Should you add kombucha to your drinks list?

23 November, 2017 by
Madeline Woolway

Kombucha isn’t new — although the exact origins are unknown, it’s been sipped on for centuries — and neither is its position as the panacea of functional beverages.

Made from green or black tea fermented with a SCOBY, or symbiotic colony of bacteria and yeast, kombucha has recently found fame as a functional beverage. Its real functionality, though, might come less from its touted health benefits and more from its flavour profile and mouthfeel.

Advertisement

“Everyone seems to be going on about the health benefits, which aren’t really proven,” says Black Radish founder Brendon Vallejo.

“Kombucha has probiotics for sure, just like sauerkraut, yoghurt and kefir. People know it’s good for them, but don’t really understand why.”

Advertisement

While kombucha does have a small amount of alcohol — a by-product of fermentation — if controlled carefully, the total should remain below 1.5 percent. Put in perspective, this means drinkers would on average need to consume a few pints of kombucha to get the same buzz they would from 500ml of beer. (It’s still a good idea to disclose this to customers).

“The non-alcoholic market is underserved,” Vallejo tells Hospitality. “Foodservice is still only just getting the idea there is a segment of the population that don’t want to drink.

Advertisement

“What are they drinking? Nothing, basically — so you’re losing out on sales. They won’t just keep drinking soda water; it doesn’t pair with food. They’re missing out on that part of dining.”

When done right, kombucha has a number of characteristics that make it perfect for pairing with food, says Vallejo.

“It’s a very entertaining drink, the way champagne is,” he says. “It’s carbonated, it’s got umami and that fermented twang — all of which I think are quite satisfying.

“For pairings, you want an off-dry kombucha you can have a bit of latitude with. They’re easier to match.”

It can work well as a palate cleanser, too, says Julie Brument, co-owner of The Nine, who has offered shots to diners in between meals at pop-up dinners.

“People quite like it,” says Brument. “I love kombucha with a hard cheese. It really depends on the flavours of the kombucha itself. A strawberry kombucha could be beautiful [with] pavlova, and a mint—coconut one could be perfect with a kale salad.”

The Nine has also had a lot of success creating mocktails and cocktails with kombucha.

“It’s quite an easy ingredient to work with, and as it’s flavoured, it brings a little plus to the drink. We like to use it with our organic quinoa vodka — they work really well together,” she says. “It could also replace tonic in certain drinks.”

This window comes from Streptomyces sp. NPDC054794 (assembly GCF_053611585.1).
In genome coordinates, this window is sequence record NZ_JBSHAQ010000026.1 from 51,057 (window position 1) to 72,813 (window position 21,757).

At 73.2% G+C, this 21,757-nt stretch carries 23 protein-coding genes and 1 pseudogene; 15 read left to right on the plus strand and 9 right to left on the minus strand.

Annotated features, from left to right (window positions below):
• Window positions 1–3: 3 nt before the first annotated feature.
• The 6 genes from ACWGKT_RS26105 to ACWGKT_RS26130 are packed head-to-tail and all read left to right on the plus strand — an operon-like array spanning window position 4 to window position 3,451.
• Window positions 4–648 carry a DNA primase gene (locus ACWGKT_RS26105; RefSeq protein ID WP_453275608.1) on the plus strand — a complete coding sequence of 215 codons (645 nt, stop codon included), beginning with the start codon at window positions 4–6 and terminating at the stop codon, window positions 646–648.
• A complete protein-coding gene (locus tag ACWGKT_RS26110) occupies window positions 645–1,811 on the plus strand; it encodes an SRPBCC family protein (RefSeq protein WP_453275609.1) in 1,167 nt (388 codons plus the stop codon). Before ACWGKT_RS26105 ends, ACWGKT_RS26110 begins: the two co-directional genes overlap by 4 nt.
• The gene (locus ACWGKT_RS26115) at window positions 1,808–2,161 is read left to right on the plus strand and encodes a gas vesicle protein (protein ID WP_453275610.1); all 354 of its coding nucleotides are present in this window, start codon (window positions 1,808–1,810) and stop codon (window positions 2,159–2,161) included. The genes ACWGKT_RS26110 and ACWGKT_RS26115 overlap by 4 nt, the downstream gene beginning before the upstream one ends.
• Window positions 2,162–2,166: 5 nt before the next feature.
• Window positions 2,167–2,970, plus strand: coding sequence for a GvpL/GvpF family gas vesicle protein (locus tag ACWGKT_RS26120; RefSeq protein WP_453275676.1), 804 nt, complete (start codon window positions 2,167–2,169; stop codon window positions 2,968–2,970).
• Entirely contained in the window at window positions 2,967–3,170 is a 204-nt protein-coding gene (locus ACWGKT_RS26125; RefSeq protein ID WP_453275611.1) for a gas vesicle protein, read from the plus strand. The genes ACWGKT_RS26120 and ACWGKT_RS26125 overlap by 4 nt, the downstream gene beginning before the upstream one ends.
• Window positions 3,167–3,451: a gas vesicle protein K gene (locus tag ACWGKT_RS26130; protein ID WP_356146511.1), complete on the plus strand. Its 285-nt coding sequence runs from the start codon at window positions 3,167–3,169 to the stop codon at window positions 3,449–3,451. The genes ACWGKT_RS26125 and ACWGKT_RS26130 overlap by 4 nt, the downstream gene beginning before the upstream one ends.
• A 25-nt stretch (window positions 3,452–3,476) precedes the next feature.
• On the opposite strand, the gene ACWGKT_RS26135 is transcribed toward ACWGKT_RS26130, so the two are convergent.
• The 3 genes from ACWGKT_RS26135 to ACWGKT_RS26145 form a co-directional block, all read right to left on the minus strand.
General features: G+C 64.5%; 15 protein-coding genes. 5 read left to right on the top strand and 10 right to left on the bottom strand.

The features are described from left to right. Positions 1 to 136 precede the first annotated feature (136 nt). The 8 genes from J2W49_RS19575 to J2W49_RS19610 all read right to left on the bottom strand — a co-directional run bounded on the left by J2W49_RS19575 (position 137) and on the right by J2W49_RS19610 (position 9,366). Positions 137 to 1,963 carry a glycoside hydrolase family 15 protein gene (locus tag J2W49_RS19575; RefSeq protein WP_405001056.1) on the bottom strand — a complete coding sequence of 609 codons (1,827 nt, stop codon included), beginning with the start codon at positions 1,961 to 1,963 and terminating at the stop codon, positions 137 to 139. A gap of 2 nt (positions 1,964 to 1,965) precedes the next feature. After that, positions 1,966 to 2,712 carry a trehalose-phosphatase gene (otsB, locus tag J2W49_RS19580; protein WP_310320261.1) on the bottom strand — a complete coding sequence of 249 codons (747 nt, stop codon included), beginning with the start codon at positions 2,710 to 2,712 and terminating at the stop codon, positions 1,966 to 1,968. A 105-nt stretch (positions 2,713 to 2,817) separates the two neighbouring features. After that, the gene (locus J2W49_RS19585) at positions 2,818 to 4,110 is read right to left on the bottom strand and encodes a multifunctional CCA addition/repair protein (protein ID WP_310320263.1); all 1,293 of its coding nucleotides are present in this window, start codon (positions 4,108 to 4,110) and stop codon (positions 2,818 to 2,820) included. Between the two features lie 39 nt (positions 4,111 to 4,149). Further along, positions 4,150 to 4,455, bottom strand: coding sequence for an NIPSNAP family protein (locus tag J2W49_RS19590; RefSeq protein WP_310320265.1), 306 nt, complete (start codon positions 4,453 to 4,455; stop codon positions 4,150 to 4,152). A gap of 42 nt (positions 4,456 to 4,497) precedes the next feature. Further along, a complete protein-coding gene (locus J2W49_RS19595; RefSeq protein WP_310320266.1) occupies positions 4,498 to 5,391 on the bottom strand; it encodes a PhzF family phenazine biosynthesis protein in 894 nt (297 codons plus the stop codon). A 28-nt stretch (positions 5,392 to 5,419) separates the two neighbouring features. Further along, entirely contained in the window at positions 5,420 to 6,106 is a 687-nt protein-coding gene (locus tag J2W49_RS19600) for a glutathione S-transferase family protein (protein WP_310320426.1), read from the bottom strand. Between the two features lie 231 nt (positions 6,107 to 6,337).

When it comes to looking after kombucha, Vallejo recommends it be consumed within three months of bottling or, even better, within in six weeks. And the warmer it is, the quicker it will ferment.

“I like to work with venues that already understand temperature is important, that there’s a particular way to pour and a right way to present information [about kombucha].”

When it comes to looking after kombucha, Vallejo recommends it be consumed within three months of bottling or, even better, within in six weeks. And the warmer it is, the quicker it will ferment.

“I like to work with venues that already understand temperature is important, that there’s particular way to pour and a right way to present information [about kombucha].”

Kombucha is very similar to pétillant naturel both in terms of production and end result. Both complete fermentation in the bottle, making for a beverage that has a light fizz.

“Kombucha is similar to pét-nat because the compounds of tea and grapes (and apples, too) are quite similar in terms of the components like tannins, polyphenols and sugar,” says Vallejo.

“Tea doesn’t have sugar, but it does have the other stuff, so when you add sugar to the tea, you basically end up with something similar to apple or grape juice. That’s why kombucha has such a great flavour profile and is engaging in the same way apple cider or wine are.”

Brument has found offering diners a taste test often results in conversion.

“Ninety percent of people who try it order it afterwards. We have at least eight to 10 litres of kombucha ordered per week,” she says.

The comparison to wine might stretch beyond kombucha’s characteristics to its evolution as a category. Just like Australia’s wine industry took time to mature, so too will kombucha.

“I’m not saying kombucha is exactly like wine, but if you look at the Australian and Californian wine industries, there are similarities,” says Vallejo.

“You can see how the industry has matured. I think if kombucha lasts long enough, we’ll potentially see it mature more.

“Restaurants at the forefront of hospitality see the relevance, but everyone else is caught up in the pseudo health benefits.”

Image credit: Eater

This article originally appeared in Hospitality‘s August issue.